As mandated by the National Bioengineered Food Disclosure Standard Law (PL 114-216), which was signed into law on July 29, 2016, the Agricultural Marketing Service (AMS) issued a proposed rule, the National Bioengineered Food Disclosure Standard (NBFDS), to create a mandatory, federal standard for labeling bioengineered (BE) foods. AMS, an agency of the U.S. Department of Agriculture, released the proposed rule on May 4, 2018 and, after soliciting public comments, is expected to release the final rule by the end of November 2018.
The proposed rule would require all foods under the jurisdiction of the Federal Food, Drug, and Cosmetic Act (FDCA) to carry a label indicating BE status. Notably, the NBFDS does not cover foods regulated outside of the FDCA such as meat, poultry, and eggs, or foods not intended for human consumption such as animal feed.
PL 114-216 defined BE food as food “(A) that contains genetic material that has been modified through in vitro recombinant deoxyribonucleic acid (DNA) techniques; and (B) for which the modification could not otherwise be obtained through conventional breeding or found in nature.” This designation is maintained in the current NBFDS, although AMS solicited public opinion regarding the interpretation of “bioengineering” related to food.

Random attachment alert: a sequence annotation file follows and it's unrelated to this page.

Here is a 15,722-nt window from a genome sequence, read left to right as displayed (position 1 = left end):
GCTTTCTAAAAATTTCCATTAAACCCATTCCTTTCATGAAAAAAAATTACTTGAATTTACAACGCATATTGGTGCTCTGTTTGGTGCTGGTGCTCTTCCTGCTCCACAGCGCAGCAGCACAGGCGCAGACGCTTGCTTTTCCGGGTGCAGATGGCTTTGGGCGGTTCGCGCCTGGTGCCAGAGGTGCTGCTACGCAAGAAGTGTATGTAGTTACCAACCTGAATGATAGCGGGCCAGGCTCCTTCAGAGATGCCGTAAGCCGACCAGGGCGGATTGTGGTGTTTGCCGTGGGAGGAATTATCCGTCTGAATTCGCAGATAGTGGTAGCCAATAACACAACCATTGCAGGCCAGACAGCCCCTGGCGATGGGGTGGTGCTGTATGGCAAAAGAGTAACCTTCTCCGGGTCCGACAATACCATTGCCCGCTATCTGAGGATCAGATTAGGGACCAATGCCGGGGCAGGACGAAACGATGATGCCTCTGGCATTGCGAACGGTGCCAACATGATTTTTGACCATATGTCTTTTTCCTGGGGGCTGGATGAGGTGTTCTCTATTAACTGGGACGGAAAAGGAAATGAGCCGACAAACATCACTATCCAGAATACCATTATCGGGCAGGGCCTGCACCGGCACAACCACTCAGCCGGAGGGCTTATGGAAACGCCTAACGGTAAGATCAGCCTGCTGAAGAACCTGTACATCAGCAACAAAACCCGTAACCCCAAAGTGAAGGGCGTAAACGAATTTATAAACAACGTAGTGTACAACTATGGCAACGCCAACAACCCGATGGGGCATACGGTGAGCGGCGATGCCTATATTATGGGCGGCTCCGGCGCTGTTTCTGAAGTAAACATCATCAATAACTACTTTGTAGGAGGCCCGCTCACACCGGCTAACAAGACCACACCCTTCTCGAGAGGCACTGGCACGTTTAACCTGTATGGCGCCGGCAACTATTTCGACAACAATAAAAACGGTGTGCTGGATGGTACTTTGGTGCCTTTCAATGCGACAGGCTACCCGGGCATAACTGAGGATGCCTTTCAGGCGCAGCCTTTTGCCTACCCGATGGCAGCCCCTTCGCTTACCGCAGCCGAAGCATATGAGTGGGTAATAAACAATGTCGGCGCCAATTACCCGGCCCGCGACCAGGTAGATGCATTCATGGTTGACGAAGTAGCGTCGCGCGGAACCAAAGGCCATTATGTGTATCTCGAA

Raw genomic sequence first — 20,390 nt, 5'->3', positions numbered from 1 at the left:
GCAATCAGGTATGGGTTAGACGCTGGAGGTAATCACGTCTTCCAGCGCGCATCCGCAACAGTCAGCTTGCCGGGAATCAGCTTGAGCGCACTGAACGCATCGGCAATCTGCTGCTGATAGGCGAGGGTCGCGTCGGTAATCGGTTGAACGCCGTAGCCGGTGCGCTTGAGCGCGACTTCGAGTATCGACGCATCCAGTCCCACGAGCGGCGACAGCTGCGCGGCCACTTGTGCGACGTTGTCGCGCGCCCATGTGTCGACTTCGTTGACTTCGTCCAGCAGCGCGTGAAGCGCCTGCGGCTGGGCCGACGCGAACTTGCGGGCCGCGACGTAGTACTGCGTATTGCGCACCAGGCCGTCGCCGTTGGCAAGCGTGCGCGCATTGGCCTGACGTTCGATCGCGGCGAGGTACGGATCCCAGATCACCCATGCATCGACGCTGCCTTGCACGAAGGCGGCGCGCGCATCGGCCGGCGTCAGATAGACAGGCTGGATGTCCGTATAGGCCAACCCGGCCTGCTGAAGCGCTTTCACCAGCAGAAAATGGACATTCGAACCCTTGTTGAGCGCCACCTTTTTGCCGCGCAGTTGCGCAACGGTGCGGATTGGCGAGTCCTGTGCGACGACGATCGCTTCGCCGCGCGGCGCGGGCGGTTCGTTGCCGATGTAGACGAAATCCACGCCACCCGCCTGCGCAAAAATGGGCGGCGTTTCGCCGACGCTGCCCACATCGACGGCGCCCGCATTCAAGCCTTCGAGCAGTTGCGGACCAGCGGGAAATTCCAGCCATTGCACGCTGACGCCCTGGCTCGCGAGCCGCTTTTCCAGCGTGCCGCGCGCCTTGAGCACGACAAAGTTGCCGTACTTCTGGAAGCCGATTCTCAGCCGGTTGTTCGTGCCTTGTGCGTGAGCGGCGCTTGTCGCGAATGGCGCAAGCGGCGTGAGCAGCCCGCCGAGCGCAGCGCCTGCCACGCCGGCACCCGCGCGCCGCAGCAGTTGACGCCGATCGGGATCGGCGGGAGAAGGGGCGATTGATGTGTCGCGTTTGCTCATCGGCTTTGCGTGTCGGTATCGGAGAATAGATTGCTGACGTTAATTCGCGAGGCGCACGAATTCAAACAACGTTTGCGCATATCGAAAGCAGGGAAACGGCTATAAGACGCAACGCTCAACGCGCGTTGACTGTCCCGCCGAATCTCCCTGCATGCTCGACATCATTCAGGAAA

To reduce burden on consumers and manufacturers, the proposed rule mandates BE labels would be required only for certain commercially available BE foods, including those that are widely utilized in BE forms (canola, field corn, cotton, soybean, and sugar beet) and not widely utilized in BE forms (apple, sweet corn, papaya, potato, and some squash). However, AMS also welcomed public comment on the content of these lists. Foods served at a retail food establishment, produced by a very small food manufacturer, or with BE substance below an established threshold would be exempt from labeling requirements. Additionally, foods labeled organic are assumed to lack BE substance.
Collectively, the NBFDS outlines guidance for mandatory BE food labeling by addressing what types of foods fall under this standard, what constitutes BE substance, and how BE foods should be labeled. In the proposed rule, AMS repeatedly sought public comment to resolve these issues, among others.